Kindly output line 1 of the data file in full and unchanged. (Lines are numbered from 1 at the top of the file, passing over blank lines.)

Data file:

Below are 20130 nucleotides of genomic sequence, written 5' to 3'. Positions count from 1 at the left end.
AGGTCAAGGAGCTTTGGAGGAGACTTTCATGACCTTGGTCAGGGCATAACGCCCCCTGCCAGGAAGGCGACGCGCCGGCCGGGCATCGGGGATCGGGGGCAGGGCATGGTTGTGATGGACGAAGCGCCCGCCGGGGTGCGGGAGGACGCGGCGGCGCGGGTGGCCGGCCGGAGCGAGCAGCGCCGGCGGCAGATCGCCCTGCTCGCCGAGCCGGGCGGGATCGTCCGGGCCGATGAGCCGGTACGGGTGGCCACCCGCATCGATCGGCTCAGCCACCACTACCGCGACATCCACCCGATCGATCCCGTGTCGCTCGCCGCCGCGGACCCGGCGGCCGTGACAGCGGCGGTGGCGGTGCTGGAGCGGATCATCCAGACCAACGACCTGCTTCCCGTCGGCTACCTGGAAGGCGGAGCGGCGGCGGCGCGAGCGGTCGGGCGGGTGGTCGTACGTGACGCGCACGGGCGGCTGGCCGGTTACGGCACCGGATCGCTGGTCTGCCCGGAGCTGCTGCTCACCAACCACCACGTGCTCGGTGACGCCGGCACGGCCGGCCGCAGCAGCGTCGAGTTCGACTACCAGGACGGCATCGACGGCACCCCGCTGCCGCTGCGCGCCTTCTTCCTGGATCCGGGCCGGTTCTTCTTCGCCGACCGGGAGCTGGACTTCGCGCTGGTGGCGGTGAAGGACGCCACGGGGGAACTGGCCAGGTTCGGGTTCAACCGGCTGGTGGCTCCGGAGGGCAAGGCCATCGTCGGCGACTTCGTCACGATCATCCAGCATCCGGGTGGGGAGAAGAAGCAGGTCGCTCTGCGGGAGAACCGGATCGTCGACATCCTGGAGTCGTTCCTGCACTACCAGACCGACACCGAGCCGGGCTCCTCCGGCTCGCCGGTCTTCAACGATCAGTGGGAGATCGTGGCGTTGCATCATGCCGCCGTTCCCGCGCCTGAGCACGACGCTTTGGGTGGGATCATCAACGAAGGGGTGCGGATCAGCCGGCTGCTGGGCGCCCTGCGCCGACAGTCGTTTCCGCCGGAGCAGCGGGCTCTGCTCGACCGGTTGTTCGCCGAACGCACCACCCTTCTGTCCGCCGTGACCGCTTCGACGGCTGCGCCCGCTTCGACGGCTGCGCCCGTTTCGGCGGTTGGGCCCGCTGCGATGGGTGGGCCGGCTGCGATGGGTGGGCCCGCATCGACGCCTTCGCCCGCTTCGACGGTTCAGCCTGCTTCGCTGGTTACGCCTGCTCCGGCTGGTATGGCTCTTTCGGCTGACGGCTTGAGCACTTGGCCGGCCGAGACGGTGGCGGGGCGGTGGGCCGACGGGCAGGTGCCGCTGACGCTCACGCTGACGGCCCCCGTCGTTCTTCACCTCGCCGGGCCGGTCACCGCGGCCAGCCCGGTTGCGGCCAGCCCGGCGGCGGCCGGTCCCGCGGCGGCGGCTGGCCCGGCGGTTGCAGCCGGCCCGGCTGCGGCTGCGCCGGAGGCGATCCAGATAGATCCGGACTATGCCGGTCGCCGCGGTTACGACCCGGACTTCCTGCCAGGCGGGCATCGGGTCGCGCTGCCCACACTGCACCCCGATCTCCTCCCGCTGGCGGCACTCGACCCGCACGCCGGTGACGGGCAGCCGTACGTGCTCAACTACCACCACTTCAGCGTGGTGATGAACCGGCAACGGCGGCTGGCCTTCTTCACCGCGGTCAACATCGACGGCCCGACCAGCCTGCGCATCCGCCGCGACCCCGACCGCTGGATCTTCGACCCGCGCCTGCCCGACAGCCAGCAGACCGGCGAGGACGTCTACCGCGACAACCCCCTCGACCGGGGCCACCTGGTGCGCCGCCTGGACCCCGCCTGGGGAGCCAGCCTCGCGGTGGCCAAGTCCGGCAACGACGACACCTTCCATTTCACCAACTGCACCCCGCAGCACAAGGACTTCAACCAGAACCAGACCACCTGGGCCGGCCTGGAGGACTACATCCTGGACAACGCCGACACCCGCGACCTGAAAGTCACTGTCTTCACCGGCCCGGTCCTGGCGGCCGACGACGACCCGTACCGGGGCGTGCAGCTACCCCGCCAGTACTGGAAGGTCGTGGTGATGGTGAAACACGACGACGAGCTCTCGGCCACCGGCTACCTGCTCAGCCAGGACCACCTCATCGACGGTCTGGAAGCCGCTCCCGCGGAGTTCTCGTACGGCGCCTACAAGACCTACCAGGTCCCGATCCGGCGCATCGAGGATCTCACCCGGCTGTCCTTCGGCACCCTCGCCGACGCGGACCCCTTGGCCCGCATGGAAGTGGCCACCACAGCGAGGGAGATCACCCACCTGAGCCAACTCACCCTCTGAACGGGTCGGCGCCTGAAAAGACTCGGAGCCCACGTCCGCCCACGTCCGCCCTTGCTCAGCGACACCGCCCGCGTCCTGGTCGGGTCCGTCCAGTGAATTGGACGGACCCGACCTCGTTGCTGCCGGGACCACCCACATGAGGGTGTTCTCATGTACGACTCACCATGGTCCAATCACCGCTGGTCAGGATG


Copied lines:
Below are 20130 nucleotides of genomic sequence, written 5' to 3'. Positions count from 1 at the left end.